Rutledge fans will notice a diminished role for Hamish Macleod. Hamish stars in his own, recent short story: The Piper, but his scarcity may say more about Rutledge’s long-term health than anything else.


Charles Todd offers his readers, in addition to a tense, absorbing mystery, a travelogue of Southeast England, circa 1920, a prose rich in imagery, and period references. The reader would be wise to consult a detailed roadmap of the United Kingdom to follow the action. Online searches for images of the local landscape and geological features can add perspective.

Todd’s time machine douses readers with frequent rain, guides them through the tents and booths of market days, feeds them sandwiches, cakes, and pub fare, and nearly drowns them in tea, whiskey, port, and the ever-looming pint. Todd reanimates regional traditions and institutions such as the town constable. Rutledge encounters an assortment of local policemen and learns the value of those who have served long and well. They know everyone in and everything that happens on their patch. Then, there are the others who guard their turf and milk it for any benefit it may bring to themselves.

A master craftsman, Charles Todd can be counted on to ratchet up the level of suspense and conflict. He leads his readers on a merry chase by introducing squads of characters with means, motive, and opportunity. Just when the guilty individual seems to have been arrested, Todd saves another major wrinkle to unfold.

Race with the Devil is never boring. It’s the type of story where the readers may glance at the clock to realize that Todd has kept him or her up beyond the normal bedtime hour. The only regret is that fans must wait another year for volume twenty.

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The Other Side of Trust

knot-1110536__480[1]Shortly before beginning the process to adopt a little girl from China, I stumbled across this scripture  verse; “For you have not received a spirit of slavery leading to fear again, but you have received a spirit of adoption as sons by which we cry out, “Abba! Father!” The Spirit Himself testifies with our spirit that we are children of God, and if children, heirs also, heirs of God and fellow heirs with Christ, if indeed we suffer with Him so that we may also be glorified with Him” (Romans 8: 15-17).  These encouraging words from the scriptures were significant on so many levels; touching on my concerns of becoming a family through adoption, to my anxiety of traveling half way around the world.  What I did not yet know would be how God would use my own adoption as his daughter, to help me bond with mine.

The entire adoption journey would test my trust in God like nothing I’d experienced before.  It was this verse however that I would turn to again and again throughout the two-plus year adoption journey. “Trust in the Lord and do good; Dwell in the land and cultivate faithfulness. Delight yourself in the Lord; And He will give you the desires of your heart. Commit your way to the Lord, Trust also in Him, and He will do it” (Psalm 34:3-5).   The desire of my heart was to adopt, and I was fully committed – as obstacles and issues arouse, all I could do is trust that God would bring us through.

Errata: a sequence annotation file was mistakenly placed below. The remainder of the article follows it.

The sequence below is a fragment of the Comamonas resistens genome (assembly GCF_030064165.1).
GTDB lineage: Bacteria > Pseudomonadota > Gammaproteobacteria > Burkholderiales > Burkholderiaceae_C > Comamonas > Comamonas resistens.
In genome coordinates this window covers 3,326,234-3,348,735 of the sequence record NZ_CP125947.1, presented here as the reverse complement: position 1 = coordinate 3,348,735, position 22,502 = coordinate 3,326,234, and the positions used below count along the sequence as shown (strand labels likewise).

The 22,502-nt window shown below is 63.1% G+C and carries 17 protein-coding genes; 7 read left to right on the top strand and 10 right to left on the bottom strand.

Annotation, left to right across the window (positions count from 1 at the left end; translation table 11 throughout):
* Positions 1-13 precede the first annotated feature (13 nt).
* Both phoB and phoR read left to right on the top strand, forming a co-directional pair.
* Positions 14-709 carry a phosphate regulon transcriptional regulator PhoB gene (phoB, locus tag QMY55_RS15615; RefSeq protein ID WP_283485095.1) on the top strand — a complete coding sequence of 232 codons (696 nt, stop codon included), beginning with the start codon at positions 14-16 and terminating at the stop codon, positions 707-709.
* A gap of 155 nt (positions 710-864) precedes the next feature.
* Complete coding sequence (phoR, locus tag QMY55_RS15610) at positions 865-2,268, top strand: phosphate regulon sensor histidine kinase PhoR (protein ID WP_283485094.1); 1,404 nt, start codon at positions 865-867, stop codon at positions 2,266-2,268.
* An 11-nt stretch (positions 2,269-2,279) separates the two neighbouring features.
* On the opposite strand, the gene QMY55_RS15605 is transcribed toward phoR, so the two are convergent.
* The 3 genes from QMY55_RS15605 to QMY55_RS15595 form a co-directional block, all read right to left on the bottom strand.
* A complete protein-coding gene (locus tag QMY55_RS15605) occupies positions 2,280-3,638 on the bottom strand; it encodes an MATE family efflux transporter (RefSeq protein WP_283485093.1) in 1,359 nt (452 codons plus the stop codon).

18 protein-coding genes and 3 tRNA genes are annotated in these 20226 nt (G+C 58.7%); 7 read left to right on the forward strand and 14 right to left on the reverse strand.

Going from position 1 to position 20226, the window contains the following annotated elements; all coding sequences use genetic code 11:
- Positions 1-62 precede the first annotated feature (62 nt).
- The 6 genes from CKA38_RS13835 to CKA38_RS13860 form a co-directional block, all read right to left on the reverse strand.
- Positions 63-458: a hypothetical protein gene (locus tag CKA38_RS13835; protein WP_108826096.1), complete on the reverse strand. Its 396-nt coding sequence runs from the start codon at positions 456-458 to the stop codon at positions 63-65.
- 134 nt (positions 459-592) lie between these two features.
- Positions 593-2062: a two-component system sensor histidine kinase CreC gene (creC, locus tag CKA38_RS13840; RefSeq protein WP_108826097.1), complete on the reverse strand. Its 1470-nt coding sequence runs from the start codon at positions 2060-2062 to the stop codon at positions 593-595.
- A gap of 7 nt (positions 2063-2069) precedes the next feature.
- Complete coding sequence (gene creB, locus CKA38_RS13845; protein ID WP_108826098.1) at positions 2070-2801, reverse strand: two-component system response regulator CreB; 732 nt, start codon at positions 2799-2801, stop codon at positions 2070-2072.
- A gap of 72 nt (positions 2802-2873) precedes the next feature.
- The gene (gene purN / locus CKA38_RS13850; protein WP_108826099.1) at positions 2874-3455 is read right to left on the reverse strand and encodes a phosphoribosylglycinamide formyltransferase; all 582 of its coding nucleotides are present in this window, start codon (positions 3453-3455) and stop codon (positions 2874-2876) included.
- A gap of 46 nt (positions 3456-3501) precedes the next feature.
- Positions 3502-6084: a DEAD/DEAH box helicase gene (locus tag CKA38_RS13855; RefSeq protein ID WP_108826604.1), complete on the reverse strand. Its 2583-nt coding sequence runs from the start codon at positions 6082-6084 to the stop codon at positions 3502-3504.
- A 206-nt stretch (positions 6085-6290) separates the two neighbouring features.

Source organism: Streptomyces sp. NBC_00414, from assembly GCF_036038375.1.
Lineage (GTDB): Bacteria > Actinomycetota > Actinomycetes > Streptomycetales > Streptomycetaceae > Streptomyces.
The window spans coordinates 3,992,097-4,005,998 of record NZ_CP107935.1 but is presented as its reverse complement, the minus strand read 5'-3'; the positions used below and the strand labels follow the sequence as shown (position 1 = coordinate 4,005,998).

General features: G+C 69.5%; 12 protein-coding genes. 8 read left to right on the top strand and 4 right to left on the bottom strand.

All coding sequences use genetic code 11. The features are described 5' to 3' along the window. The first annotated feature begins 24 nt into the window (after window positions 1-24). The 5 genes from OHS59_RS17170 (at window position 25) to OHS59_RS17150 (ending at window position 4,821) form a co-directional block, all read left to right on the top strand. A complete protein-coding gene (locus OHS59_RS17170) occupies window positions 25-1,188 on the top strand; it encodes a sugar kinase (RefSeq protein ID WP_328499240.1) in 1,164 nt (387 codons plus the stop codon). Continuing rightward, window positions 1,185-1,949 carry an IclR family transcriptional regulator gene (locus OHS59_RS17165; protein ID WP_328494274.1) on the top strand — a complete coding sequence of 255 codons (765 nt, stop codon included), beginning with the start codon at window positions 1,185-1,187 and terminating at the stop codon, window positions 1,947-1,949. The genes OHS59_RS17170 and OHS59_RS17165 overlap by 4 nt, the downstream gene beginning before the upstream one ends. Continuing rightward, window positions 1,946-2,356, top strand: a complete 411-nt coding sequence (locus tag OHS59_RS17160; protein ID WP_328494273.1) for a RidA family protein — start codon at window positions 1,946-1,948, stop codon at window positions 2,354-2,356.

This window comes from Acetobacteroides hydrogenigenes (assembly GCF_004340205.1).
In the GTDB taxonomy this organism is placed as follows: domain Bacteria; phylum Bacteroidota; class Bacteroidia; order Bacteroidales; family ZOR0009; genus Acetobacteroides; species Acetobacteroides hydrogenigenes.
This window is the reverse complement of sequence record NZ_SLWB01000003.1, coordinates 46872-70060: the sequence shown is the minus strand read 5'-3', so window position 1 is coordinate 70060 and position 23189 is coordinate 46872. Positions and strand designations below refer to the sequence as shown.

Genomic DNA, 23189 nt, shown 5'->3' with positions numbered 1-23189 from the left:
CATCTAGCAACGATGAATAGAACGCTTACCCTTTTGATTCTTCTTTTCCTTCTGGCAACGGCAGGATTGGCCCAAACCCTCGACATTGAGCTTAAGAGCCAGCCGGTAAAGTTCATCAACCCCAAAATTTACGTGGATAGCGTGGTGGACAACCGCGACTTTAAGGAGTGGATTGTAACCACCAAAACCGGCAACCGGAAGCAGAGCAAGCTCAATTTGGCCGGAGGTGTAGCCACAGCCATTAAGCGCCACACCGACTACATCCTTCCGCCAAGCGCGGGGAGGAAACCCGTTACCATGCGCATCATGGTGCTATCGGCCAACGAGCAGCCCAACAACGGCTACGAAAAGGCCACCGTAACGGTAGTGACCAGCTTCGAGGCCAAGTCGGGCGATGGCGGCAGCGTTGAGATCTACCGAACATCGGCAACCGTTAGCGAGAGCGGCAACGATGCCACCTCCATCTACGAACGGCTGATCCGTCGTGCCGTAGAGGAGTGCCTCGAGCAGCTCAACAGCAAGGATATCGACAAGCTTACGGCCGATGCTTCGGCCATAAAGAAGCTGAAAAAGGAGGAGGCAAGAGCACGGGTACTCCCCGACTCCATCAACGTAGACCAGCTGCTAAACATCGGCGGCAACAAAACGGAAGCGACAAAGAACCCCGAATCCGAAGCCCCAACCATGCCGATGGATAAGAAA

The first weeks with my daughter, Faith, was more difficult than I ever imagined because she completely rejected me. She and I could not even be left alone without her crying herself into a frenzy and become physically ill. I was heartbroken, especially after nearly two years of waiting, including six agonizing months of having her adorable picture, knowing she was joining our family but not being able to get clearance from China to travel there and bring her home. Here I was finally able to be with her and start to build the mother/daughter bond I’d been dreaming about, but she wanted absolutely nothing to do with me. Exasperated, I turned to Our Blessed Mother, in earnest prayer for consolation and guidance.


As an early educator for over 15 years, I knew that trust bonds were built by recognizing a child’s need, meeting it quickly and efficiently, and repeating that cycle – again and again until trust was established. Determined to win my daughter over, I told my husband that for the remainder of our time in China, I would be in charge of every possible need Faith might have.  These acts of love were even more important for building a relationship with my daughter, because she is deaf, and had not yet acquired any communication skills. So for nearly two weeks every bath, potty break, tooth brushing and morsel of food came exclusively from me. The doctor on the trip assured us the rejection of one of the two parents was completely normal (and actually expected); to be persistent and she’d come around.